Delaying the announcement was poor political management that led the PM to knowingly mislead the public and seriously contradicts the government’s aim to be open and transparent.


Minister down

September 7, 2018

The Labour NZ First Green government has lost its first minister:

Embattled Dunedin South MP Clare Curran has resigned as Minister, saying the pressure on her has become “intolerable”.

Prime Minister Jacinda Ardern announced just after midday today she had accepted Ms Curran’s resignation after two failures to properly record meetings and this week’s stumbled response in Parliament to questions about her personal use of email. . .

The pressure was of her own making.

To do the wrong thing once might be considered a mistake that might, if one was being charitable, be blamed on inexperience. Although, charitable or not, when it cost a senior public servant her job it was a very big mistake.

To do the same wrong thing twice can’t be blamed on inexperience, it’s a sign of serious incompetence and no government can afford incompetent ministers.


Rural round-up

September 7, 2018

Noisy opposition to dams will leave us short of water – Andrew Curtis:

A few days after a vote to build the Waimea Community Dam was narrowly lost at a Tasman District Council meeting the response from politicians, a number of councillors and many around the country, seems to be shock.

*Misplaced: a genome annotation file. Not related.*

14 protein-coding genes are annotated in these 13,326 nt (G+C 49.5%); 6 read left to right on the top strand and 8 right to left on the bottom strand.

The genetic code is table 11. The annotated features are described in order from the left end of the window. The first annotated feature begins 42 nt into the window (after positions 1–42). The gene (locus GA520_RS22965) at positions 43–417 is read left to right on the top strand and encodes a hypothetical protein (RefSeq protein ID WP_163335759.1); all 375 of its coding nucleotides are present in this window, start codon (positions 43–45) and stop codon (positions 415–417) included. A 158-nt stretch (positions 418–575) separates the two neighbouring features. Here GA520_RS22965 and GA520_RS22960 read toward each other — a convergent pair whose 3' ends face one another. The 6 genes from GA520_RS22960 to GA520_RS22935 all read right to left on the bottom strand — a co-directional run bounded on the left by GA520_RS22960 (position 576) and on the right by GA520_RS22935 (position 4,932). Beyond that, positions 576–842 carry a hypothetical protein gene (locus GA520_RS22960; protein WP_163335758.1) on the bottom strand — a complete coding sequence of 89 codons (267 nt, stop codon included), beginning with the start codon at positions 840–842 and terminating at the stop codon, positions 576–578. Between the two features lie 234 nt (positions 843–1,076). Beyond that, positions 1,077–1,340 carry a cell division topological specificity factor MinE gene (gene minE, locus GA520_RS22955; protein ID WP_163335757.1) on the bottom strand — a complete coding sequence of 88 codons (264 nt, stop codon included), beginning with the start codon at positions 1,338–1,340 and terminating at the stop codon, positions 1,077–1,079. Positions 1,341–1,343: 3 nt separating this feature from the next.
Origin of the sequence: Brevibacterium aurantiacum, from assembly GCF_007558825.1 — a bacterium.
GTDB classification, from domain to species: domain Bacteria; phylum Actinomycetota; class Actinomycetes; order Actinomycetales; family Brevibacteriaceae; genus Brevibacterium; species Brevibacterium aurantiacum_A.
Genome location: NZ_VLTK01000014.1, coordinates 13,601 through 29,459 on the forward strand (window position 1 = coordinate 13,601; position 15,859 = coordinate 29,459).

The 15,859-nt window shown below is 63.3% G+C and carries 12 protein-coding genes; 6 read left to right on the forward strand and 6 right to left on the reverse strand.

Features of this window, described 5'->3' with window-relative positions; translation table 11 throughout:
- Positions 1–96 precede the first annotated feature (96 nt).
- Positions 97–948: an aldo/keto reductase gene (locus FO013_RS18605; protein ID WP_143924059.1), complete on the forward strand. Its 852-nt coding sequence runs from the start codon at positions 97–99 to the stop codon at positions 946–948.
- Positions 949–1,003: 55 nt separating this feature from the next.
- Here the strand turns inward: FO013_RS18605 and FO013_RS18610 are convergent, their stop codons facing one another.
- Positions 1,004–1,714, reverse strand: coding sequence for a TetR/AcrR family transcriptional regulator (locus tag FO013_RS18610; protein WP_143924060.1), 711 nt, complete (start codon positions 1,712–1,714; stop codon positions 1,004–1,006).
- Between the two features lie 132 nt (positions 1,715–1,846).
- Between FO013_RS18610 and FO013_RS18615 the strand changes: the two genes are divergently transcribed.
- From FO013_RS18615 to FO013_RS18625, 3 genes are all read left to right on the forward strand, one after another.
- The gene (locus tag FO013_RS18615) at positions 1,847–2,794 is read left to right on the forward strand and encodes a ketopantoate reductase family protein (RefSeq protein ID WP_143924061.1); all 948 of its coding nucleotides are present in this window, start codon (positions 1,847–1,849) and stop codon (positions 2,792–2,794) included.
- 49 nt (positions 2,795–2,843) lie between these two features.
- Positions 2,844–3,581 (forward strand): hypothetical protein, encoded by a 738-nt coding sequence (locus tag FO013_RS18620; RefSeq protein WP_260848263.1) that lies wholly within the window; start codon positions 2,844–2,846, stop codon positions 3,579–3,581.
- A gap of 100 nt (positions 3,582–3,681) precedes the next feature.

The effects will kick in immediately as a plan change which requires Waimea River flows to be raised, drafted on the assumption the dam would go ahead, will mean water restrictions will be enforced in the district this summer.

In Auckland, both Watercare and the region’s vegetable growers take water from the Waikato River. With the region’s population booming, future conflict over water is also on the horizon. Decisions made at a local level, where a noisy opposition may be focused solely on their rates bill, have wider impacts on regions and in fact the whole country. . .

Take the credit – Sonita Chandar:

Young South Taranaki couple Owen Clegg and Hollie Wham do things a lot better than they expected. Sonita Chandar reports and how they are running their farm.